Ryan Armour (100/1, $6,900), Stewart Cink (200/1, $6,800), Vaughn Taylor (200/1, $6,800)
Everybody needs one or two cheap guys at the end of their DraftKings Lineup that could pay big dividends. Ryan Armour won at the Sanderson Farms in November and ranks 12th in Strokes Gained Approach so far in 2018. While that’s an incredibly small sample size it’s based off of, he ranked 79th in that category last year so it’s not necessarily a fluke. Vaughn Taylor and Stewart Cink similarly have played strong golf from the fairway over the last six months and should fare well at a smaller ballpark like Waialae.
While I don’t think they’ll win, you could consider placing a Top 10 or Top 20 bet on each. Armour’s Top 10 odds this weekend is 7/1, while Cink and Taylor each are 6.5/1 to finish in the Top 20. Why not have a little fun and sprinkle some capital on these this weekend in case your NFL parlays go to straight to hell. Or throw a Hail Mary and put some chump change on their Win Bets to go for glory.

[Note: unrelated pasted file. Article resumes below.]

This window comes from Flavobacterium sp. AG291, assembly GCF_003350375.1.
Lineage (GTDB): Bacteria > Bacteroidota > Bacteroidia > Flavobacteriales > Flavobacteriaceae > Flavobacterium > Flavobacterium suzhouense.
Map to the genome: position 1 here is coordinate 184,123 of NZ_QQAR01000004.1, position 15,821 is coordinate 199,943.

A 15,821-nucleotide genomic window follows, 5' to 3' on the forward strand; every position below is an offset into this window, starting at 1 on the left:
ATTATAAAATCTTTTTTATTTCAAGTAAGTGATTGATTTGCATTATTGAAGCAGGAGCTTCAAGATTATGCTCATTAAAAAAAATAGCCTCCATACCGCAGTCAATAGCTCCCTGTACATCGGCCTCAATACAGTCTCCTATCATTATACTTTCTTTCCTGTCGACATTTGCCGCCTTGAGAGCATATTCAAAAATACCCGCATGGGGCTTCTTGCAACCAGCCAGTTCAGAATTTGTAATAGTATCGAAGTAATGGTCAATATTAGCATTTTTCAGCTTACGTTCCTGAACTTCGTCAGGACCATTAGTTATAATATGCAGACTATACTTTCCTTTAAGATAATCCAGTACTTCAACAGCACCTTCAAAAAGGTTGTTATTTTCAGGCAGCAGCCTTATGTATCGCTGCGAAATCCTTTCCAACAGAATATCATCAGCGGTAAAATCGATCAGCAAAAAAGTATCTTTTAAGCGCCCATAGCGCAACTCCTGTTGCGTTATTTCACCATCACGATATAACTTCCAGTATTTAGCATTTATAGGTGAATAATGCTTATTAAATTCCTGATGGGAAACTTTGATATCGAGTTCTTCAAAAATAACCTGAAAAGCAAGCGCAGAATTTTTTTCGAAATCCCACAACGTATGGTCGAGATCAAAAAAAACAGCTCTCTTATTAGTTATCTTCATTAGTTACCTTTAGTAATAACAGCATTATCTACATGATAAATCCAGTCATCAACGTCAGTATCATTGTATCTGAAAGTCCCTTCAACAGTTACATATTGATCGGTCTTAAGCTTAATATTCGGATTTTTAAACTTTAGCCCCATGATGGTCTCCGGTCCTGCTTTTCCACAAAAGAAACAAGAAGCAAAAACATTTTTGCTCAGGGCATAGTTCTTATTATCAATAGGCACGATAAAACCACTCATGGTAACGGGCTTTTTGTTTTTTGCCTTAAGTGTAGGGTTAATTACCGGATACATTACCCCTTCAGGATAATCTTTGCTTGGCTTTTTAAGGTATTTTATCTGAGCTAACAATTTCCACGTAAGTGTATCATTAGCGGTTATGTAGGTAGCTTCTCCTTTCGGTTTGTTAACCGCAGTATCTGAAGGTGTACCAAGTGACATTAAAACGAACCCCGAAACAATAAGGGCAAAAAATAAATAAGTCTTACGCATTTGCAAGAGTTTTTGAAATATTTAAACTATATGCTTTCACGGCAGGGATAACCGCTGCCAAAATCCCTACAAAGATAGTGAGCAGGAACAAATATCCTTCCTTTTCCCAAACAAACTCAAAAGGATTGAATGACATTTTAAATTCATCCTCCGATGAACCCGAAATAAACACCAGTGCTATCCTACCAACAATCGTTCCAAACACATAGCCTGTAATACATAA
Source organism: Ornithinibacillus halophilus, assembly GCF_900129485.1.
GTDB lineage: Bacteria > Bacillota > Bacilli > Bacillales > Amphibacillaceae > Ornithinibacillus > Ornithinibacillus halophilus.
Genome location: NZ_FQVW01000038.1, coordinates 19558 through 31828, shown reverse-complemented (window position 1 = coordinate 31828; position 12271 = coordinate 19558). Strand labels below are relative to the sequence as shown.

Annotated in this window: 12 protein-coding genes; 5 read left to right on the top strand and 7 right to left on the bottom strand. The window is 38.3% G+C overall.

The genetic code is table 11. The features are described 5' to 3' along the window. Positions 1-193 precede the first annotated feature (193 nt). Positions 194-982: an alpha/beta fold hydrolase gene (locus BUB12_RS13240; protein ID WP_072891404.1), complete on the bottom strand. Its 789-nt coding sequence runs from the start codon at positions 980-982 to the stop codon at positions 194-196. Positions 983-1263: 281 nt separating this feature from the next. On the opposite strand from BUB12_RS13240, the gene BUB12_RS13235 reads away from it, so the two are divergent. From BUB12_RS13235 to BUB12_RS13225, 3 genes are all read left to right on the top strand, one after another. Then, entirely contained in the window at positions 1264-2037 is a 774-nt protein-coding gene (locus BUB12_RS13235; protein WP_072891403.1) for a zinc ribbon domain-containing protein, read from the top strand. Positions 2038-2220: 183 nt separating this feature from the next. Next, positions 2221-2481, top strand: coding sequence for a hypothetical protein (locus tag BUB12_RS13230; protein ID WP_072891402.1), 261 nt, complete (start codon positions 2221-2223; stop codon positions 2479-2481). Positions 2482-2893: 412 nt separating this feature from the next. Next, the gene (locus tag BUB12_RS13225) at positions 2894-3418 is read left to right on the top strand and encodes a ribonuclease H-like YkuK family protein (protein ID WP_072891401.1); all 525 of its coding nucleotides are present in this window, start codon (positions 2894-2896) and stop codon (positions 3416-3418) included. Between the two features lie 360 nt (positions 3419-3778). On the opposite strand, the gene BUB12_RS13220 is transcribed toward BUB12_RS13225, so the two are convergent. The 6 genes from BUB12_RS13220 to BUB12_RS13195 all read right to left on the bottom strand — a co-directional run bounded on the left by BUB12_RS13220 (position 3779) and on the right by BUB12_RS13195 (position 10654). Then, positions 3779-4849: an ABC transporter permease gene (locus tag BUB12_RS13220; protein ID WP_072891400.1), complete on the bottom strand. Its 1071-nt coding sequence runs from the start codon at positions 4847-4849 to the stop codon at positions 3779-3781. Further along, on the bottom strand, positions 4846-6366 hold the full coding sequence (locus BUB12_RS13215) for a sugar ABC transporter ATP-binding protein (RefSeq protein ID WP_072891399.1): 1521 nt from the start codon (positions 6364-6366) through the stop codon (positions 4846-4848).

Sample DraftKings Lineup #1:
- Brian Harman: $10,600
- Kevin Kisner: $10,100
- Ollie Schniederjans: $8,300
- Jason Dufner: $7,300
- Ryan Armour: $6,900
- Stewart Cink: $6,800
Sample DraftKings Lineup #2:
- Zach Johnson: $9,500
- Webb Simpson: $9,300
- Tony Finau: $8,900
- Daniel Berger: $8,700
- Stewart Cink: $6,800
- Vaughn Taylor: $6,800
Sample DraftKings Lineup #3:
- Jordan Spieth: $12,000
- Charles Howell III: $8,800
- Bill Haas: $8,200
- Aaron Wise: $7,000
- Andrew Landry: $7,000
- Stephen Jaeger: $6,900
Let me tell you all about one of the best golf locks of the year – The 2018 EurAsia Cup.
The EurAsia Cup is a team event between Europe and Asia, similar to that of the Ryder Cup and the Presidents Cup. It was first played in 2014 where Europe and Asia tied to share the cup. In 2016, Europe kicked the ever living crap out of Asia 18.5-5.5 to become the first undisputed winner of the event.